The apprehensions had proved correct – in the midst of the deep, dark, woods, they were ambushed by Vilhelmson and his men. A brave stand-up fight was not to the English liking. No. Instead they preferred to lurk in the woods, unseen, with sharp daggers and spear points, to fight a cowardly fight!

This could have proven a terrible misfortune for Owain, but what the English cutthroats had not bargained for was the skill at arms of Owain and his men.

Vilhelmson stayed at the back, looking after himself surrounded by his bodyguard. Owain refused to move, standing firm in resolve that he would take care of his own body when that of his men were safe. The Welsh cavalry charged forward along the road so they could encircle the English and the warriors came forward to form a screen in front of their beloved Owain.

The English, under poor leadership, advanced piecemeal. In combat they soon fell under the spears and javelins of the Welsh warriors. Though the fight was a hard one, and the Welshmen, tired and fatigued by the march and battle, also started taking casualties. The riders of Deheubarth saw more English hiding in the woods and they turned around and engaged them so they could not attack Owain’s men in the flank.

Javelins are ready to fly!

And all the while Vilhelmson still hid toward the back, unseen and out of danger. Whilst Owain stood firm, not giving an inch to the English bushwhackers!

Owain’s priority had been to clear the pathway through the forest, so that his men could escape – who knew how many wicked Englishmen still lurked in the forest, and the Welshmen had not been expecting to battle in these circumstances. If the pathway ahead could be cleared then Owain knew he could lead his men to safety. So when that challenge had been completed Owain knew now was the time to lead his men out – there is no wisdom in lives being lost for the sake of it.

Once more Owain had triumphed over the English. Three times they had met in battle and three times Owain had emerged victorious. His dominion over the English malcontents was plain for all to see.

Still, Owain had been foolish in this campaign. His forces are starting to show the ravages of prolonged military activity, and the land he took off Andraes Vilhelmson barely brought in enough revenue to cover his costs of the famine that has gripped the land.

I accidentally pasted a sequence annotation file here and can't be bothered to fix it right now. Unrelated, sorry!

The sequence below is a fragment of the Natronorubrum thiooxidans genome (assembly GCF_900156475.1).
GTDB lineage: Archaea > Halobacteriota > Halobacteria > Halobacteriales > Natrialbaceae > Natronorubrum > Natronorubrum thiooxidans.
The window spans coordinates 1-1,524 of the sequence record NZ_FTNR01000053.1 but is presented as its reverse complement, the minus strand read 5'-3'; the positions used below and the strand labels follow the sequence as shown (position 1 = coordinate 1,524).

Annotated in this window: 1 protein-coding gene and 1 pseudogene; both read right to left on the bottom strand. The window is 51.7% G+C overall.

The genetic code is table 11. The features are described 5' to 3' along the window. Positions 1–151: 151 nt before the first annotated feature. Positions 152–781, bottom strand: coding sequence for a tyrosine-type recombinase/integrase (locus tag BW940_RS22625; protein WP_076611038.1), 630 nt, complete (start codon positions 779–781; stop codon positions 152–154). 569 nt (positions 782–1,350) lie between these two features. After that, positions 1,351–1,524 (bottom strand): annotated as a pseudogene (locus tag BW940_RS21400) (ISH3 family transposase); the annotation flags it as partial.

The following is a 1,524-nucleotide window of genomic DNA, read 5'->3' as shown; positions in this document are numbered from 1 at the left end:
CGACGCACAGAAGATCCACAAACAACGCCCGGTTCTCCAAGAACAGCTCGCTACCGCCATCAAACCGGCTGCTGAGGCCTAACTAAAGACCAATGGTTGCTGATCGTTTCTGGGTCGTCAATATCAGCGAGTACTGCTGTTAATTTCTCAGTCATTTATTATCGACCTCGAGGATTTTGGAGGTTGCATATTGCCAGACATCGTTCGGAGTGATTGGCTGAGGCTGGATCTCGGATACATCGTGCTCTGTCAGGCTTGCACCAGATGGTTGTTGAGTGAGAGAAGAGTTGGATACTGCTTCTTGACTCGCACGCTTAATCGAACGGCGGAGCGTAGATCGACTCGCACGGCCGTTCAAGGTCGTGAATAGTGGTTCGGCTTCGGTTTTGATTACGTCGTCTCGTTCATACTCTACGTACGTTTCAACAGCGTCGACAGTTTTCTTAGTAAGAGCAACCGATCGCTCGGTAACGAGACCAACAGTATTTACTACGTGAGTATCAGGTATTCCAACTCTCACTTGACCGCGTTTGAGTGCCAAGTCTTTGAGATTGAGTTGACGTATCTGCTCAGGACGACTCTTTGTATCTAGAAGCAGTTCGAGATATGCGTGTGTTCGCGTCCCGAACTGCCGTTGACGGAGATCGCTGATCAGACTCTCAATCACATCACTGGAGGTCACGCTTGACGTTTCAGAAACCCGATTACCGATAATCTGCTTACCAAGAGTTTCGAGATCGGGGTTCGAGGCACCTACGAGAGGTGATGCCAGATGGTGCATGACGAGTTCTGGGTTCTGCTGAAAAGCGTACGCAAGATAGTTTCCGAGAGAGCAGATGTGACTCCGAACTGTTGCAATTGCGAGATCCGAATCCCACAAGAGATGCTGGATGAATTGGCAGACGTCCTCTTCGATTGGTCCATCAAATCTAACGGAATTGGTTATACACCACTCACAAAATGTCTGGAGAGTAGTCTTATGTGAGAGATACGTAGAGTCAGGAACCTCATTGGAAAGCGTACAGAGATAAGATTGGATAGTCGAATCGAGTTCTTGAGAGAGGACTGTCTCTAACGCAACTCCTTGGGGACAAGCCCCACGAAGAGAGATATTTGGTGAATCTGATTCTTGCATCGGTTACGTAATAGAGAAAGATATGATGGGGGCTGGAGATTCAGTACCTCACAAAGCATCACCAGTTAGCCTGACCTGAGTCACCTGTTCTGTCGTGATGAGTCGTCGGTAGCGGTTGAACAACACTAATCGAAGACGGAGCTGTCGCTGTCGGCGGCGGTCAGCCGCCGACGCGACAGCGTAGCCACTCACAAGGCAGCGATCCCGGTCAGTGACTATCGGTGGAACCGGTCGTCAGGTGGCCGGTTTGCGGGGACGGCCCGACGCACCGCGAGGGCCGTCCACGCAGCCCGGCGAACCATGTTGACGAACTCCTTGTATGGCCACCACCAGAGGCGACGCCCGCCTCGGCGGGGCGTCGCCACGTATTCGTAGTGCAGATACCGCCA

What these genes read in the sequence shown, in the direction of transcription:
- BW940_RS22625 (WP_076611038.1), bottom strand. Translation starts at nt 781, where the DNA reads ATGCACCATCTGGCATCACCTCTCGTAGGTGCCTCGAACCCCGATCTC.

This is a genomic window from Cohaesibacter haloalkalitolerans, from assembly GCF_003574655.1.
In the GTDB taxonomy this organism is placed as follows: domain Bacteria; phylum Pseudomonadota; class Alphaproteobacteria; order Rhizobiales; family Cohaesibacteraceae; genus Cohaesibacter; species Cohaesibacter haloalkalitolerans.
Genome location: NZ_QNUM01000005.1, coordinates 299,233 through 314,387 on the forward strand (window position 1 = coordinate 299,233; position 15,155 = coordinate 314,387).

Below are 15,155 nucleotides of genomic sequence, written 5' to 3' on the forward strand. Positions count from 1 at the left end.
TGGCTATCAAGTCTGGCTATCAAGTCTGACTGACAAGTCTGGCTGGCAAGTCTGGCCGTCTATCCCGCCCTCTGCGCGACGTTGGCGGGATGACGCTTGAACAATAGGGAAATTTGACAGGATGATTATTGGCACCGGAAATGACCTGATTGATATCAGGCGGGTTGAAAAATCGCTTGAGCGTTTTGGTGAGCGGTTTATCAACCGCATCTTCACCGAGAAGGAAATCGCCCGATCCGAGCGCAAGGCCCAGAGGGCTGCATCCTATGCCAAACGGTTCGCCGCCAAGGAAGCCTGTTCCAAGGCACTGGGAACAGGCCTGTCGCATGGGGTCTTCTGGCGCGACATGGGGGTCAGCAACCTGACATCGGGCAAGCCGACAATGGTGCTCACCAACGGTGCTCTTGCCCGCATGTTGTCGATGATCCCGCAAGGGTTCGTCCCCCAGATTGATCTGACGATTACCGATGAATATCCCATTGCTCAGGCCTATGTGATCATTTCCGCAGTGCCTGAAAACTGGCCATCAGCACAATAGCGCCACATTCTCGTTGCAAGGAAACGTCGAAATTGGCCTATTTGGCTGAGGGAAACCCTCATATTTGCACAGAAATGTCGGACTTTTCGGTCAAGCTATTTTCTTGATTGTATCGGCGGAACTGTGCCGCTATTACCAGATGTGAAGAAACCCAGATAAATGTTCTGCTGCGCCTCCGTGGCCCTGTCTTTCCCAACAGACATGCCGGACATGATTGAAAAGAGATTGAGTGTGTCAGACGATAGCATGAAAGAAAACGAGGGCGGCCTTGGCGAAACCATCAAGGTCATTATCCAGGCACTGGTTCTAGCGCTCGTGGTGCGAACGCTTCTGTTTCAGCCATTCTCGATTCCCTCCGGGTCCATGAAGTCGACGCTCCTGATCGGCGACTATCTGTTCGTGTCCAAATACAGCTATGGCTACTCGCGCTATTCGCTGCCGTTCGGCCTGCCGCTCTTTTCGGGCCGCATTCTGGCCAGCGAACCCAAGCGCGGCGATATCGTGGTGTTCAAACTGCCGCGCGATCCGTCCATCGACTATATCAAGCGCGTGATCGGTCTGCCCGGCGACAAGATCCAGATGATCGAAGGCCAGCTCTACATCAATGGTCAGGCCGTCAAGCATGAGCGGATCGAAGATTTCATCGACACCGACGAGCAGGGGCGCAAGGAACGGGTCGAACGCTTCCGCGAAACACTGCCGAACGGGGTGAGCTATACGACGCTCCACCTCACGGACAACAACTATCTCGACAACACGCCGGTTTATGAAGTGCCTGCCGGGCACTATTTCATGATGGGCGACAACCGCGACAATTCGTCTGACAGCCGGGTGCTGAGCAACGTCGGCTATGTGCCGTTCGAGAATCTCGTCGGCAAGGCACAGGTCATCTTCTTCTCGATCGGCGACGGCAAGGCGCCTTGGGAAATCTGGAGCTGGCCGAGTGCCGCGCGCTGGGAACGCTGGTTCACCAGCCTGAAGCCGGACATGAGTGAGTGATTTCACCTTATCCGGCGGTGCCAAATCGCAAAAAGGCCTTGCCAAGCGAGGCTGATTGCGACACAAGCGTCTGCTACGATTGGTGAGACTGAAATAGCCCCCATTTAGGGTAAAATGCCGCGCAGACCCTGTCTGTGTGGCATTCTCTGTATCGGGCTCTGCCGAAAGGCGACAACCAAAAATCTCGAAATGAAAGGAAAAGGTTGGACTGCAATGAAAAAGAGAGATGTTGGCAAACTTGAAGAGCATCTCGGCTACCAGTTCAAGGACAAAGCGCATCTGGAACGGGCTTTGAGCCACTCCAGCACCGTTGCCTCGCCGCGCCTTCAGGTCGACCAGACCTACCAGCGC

Game details – We played the Forest Ambush scenario, with Andy the ambusher. The actual number of loses was pretty much even. However, the Welsh also scored points for troops they managed to get off the table, and that was the real decider. It was also the first time I’d used Welsh cavalry. I’d ummed and ahhed about it because they’re not the best troops. However for this scenario they proved the ideal choice – their speed allowed them to get away and also encircle the Anglo-Danes (English). Since Andy had no missile troops it made them even more useful (Welsh cavalry being really susceptible to missile weapons). They wouldn’t be my first choice in every game, but in this particular scenario, against this particular opponent, they were ideal.

For winning a campaign I gained a point of Land, but on the Fate table I rolled Famine which meant I also lost a point of Land – so no gain. Added to that, I lost more troops than I managed to recruit – a net loss for me, despite winning (except for the Campaign Victory Points!).

Welsh cavalry

The Saga Of Owain of Bangor – An Extract From The Anglo-Saxon Chronicle

Whilst conducting research at the Bodleian Library I stumbled upon the following extract. It was found in a loose-leaf manuscript with the hand-written title ‘The Bangor Chronicle’ but I think it should more properly find its home with the Anglo-Saxon Chronicle and so I have titled it ‘Chronicle J’.

It is a single, short, entry and I quote it here in full…